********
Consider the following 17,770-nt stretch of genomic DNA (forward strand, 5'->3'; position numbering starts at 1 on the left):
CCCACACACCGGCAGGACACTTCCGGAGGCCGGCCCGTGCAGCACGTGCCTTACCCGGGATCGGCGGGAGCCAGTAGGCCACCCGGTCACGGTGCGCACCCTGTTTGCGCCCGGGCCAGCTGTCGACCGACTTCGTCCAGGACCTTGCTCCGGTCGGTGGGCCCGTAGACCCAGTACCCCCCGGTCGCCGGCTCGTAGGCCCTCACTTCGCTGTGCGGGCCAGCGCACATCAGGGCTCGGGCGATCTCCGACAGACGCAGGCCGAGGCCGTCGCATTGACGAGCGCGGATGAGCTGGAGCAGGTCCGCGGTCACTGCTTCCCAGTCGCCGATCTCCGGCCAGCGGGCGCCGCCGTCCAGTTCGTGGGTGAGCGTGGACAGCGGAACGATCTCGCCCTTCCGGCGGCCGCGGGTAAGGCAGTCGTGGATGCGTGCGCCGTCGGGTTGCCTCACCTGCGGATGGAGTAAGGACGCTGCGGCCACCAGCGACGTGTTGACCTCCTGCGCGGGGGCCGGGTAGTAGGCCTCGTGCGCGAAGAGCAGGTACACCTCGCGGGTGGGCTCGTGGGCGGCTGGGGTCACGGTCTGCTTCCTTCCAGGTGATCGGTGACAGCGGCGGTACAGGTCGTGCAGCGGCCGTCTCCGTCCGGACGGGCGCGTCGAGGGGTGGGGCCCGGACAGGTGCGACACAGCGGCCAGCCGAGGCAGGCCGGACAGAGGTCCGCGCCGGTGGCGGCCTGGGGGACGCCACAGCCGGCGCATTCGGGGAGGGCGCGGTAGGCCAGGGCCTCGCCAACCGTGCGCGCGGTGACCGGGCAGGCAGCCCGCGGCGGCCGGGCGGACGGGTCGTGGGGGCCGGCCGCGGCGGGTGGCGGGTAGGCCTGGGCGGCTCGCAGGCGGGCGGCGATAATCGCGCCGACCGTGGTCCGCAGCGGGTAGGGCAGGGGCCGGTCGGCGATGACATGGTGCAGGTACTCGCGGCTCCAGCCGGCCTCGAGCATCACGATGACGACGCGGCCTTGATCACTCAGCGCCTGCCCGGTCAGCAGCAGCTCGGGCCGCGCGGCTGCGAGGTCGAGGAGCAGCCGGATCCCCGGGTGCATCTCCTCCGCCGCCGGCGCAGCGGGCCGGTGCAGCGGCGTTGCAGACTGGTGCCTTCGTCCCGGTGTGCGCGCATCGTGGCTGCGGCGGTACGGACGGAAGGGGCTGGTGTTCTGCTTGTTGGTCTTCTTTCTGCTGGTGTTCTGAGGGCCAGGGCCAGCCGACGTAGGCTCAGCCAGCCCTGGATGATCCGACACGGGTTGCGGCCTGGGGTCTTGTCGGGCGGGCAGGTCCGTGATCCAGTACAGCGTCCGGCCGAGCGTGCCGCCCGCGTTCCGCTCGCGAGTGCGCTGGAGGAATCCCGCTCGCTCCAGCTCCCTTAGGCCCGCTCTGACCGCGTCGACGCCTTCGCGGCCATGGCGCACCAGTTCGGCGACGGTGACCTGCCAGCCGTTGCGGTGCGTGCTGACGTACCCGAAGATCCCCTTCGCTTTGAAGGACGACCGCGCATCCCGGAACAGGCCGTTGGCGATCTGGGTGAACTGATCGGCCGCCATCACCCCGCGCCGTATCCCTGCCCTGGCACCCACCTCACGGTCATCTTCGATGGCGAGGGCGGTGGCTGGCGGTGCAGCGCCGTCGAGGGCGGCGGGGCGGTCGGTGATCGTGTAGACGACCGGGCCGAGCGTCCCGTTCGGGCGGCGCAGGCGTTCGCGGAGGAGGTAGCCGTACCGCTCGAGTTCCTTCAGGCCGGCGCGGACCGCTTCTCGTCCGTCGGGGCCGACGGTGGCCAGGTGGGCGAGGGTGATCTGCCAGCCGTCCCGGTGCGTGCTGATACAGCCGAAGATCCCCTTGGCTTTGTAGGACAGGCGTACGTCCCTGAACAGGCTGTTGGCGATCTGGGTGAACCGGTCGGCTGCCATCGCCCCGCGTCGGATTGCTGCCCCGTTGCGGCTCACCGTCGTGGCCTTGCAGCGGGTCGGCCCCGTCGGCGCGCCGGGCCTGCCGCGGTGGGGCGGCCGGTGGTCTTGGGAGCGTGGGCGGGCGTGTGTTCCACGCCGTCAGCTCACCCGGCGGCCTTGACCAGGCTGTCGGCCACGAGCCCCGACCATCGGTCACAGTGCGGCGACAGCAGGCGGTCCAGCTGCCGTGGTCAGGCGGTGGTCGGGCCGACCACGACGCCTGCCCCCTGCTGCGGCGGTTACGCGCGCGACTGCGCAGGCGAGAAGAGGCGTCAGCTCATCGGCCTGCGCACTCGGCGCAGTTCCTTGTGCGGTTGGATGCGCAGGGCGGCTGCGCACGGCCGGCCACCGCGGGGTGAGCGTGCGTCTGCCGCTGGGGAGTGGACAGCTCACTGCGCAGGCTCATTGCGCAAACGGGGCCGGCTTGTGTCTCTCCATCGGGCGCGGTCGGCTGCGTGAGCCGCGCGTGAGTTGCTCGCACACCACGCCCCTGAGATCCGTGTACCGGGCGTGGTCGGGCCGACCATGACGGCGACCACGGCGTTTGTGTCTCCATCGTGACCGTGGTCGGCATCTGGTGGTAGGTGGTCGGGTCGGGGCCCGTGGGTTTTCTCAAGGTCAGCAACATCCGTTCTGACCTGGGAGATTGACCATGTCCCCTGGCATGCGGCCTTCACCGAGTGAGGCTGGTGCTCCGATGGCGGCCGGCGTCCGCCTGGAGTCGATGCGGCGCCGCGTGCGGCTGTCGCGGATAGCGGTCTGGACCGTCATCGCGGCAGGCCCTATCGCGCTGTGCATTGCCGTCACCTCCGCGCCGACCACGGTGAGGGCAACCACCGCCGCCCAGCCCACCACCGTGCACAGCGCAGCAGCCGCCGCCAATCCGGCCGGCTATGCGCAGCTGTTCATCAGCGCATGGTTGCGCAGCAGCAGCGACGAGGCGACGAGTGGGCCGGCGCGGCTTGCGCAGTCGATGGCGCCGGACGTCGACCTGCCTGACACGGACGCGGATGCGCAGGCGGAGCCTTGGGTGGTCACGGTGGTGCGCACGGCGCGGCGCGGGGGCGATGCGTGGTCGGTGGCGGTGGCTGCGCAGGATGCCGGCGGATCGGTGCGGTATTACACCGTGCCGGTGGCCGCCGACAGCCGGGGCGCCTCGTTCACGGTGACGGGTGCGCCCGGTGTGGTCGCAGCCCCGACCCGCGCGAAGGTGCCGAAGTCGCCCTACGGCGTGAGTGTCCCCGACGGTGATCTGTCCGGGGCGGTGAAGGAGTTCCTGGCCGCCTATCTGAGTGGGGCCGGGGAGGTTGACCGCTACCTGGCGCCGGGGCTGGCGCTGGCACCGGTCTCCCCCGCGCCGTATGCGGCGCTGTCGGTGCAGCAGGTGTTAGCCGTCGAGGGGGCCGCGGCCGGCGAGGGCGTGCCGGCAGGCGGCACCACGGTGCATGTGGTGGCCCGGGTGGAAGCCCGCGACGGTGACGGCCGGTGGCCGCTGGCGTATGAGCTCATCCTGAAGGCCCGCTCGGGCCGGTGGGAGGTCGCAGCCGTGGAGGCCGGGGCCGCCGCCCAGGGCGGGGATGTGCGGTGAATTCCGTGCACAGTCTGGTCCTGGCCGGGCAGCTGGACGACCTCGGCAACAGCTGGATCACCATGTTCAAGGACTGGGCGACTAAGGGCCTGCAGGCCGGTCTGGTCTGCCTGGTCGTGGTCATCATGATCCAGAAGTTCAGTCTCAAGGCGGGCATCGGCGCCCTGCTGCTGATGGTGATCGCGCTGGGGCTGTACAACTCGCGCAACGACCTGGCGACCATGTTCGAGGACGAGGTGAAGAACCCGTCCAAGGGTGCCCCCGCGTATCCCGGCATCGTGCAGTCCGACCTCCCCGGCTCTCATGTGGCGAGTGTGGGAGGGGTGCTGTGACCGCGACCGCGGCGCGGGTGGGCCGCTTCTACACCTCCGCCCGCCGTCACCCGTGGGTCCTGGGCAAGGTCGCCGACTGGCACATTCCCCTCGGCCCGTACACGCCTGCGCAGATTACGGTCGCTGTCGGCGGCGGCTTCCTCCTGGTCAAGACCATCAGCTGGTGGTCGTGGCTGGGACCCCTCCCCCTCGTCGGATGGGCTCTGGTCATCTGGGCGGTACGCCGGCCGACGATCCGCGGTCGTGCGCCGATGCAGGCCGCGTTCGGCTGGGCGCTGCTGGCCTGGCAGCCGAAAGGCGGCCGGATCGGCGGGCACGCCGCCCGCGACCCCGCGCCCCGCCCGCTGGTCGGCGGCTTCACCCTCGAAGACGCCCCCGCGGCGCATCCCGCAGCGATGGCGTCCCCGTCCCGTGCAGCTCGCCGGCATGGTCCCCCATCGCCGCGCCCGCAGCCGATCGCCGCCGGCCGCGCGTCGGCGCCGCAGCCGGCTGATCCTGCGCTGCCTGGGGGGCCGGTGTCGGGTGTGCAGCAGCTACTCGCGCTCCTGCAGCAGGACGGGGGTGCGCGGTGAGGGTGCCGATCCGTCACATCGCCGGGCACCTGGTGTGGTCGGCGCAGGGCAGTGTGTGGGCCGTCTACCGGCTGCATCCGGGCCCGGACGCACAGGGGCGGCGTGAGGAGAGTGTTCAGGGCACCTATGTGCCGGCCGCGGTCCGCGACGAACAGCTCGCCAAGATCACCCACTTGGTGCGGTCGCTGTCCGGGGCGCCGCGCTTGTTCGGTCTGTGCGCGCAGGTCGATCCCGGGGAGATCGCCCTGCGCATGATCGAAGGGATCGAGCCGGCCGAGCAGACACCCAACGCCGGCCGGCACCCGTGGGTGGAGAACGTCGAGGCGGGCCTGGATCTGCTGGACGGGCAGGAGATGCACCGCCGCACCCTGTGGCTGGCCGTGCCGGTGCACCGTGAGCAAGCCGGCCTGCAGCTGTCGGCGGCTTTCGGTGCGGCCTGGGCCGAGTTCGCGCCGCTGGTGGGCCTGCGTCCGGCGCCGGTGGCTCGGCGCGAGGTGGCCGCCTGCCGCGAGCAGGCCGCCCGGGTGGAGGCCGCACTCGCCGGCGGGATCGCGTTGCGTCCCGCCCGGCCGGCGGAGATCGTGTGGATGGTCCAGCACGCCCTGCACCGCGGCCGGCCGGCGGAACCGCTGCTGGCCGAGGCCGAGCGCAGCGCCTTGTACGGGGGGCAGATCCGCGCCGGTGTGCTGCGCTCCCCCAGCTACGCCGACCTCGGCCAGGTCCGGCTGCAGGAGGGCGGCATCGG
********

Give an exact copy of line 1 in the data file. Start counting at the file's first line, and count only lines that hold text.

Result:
Consider the following 17,770-nt stretch of genomic DNA (forward strand, 5'->3'; position numbering starts at 1 on the left):